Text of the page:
Also, when the member was saying that the sex workers were alarmed because he told them that they would get arrested in any public place, that is in places only where children under the age of 18 could be. The whole purpose of this is to respect the sex workers and to help them, as I know the member opposite obviously wants to do. However, I want to read something. There is a mother, Kathy King, whose daughter was in prostitution. She said that she would like to express her appreciation that Bill C-36 declares the purchase of sexual services an illegal act and supports the sex worker. She went on to say that since the disappearance of her daughter in 1997 and the discovery of her mutilated body a month later, she speaks for those who did not survive their entanglement in a world many of us do not understand. Here is a mom who really loved her child. With Bill C-36, there would be exit programs. The $30 million would help those girls to have a different kind of life.

Protection of Communities and Exploited Persons Act June 12th, 2014

Mr. Speaker, that is the most creative speech I have heard on the subject for a very long time. I realize that in 2004 the member opposite was a Liberal and then decided to be an NDP candidate in 2006. She does not keep up with the NDP policy. For instance, the NDP premier and the NDP justice minister in Manitoba have highly endorsed everything. The justice minister asked for criminalizing the purchasers of sex, continuing to criminalize the activities of those who prey upon the victims, and providing meaningful support to the victims. That is everything that we have in Bill C-36.

When I listened to the speech, it brought back to memory Mrs. Emerson from Gatineau. She trafficked three girls and got seven years for doing that. There are a lot of people in the member's area who strongly support Bill C-36. Today, there are a lot of people listening. What about the members of her caucus? I know some of the members of her caucus fully support this bill. Could you talk to me about the challenges that you have in your caucus--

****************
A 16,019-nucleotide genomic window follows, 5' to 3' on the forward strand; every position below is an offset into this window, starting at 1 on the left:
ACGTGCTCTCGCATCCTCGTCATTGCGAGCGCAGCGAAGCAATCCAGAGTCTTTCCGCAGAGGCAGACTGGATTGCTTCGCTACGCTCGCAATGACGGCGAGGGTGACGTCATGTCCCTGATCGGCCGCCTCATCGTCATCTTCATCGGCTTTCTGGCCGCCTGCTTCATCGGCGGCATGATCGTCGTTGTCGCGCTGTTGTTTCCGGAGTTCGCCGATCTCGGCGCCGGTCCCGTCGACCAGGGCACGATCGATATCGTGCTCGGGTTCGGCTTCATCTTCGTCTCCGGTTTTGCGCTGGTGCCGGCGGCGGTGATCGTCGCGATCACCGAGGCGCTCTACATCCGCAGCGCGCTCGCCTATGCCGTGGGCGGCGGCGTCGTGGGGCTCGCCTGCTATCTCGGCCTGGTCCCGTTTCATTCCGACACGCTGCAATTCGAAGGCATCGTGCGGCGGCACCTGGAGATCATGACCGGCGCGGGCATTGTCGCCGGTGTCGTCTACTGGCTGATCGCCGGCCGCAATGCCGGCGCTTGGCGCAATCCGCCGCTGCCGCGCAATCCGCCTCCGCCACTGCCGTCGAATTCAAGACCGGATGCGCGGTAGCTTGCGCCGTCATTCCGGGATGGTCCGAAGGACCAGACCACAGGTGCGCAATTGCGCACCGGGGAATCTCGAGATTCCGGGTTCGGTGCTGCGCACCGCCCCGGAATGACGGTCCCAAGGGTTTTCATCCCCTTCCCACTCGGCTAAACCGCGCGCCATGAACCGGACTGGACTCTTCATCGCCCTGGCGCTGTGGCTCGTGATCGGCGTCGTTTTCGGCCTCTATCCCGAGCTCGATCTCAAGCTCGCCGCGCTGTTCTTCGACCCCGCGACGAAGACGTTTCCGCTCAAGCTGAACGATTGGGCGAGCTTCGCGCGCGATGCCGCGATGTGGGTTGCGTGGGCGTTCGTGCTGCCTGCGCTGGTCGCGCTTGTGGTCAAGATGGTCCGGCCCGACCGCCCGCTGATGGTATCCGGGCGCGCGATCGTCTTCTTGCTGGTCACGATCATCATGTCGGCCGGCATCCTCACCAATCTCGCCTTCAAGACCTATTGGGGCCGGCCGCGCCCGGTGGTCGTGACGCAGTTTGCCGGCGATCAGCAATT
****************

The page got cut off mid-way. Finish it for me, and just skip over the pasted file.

Justice June 12th, 2014

Mr. Speaker, the Supreme Court's ruling in Bedford gave clear guidance to Parliament. It struck down Criminal Code provisions it believed threatened the safety and security of those who found themselves caught in prostitution. In response, the Minister of Justice has tabled the protection of communities and exploited persons act.

The bill recognizes that prostitution hurts Canadian communities, the most vulnerable, and that the majority of the women who find themselves in this activity are victims seeking an exit. To combat these harms, the bill seeks to criminalize those who exploit women.

Could the minister inform the House as to why he took this approach?

Protection of Communities and Exploited Persons Act June 12th, 2014

Mr. Speaker, I thank my colleague across the way for her support of the bill and her very good comments.

This bill has a really good balance. I was a school teacher for 23 years, and people had to report to the office when they came in. There were pedophiles outside the fence who would lure the older girls. With this bill, we would be protecting the children too. It is not so much the prostitutes; it is the johns. The johns not only solicit the prostitutes or the trafficked women, but if they see attractive girls, they will go after them as well. It the bill has a nice balance. There is no arresting of the prostitutes, but that is something we need to bring to committee and hammer out at committee, where those concerns can come forward.

Protection of Communities and Exploited Persons Act June 12th, 2014

Mr. Speaker, I thank my colleague, the public safety minister, for this very important question, and I commend all of his great work on this file.

I have met with many trafficked victims. Trafficked victims are vulnerable, beautiful, young women and, these last five years, more and more young boys. The bill would provide them the freedom to be able to leave prostitution or the claws of human traffickers and start new lives. This bill would also make the buying of sex illegal, so the traffickers would not be the big bullies anymore. They would be marginalized.

Canada has made a tremendous statement. It has said that this country will not allow youth—because the youth enter prostitution, on the average, between 14 and 16 years of age—and others to be bought and sold. There is no typical person. It is the predator who looks at the opportunity to draw them in.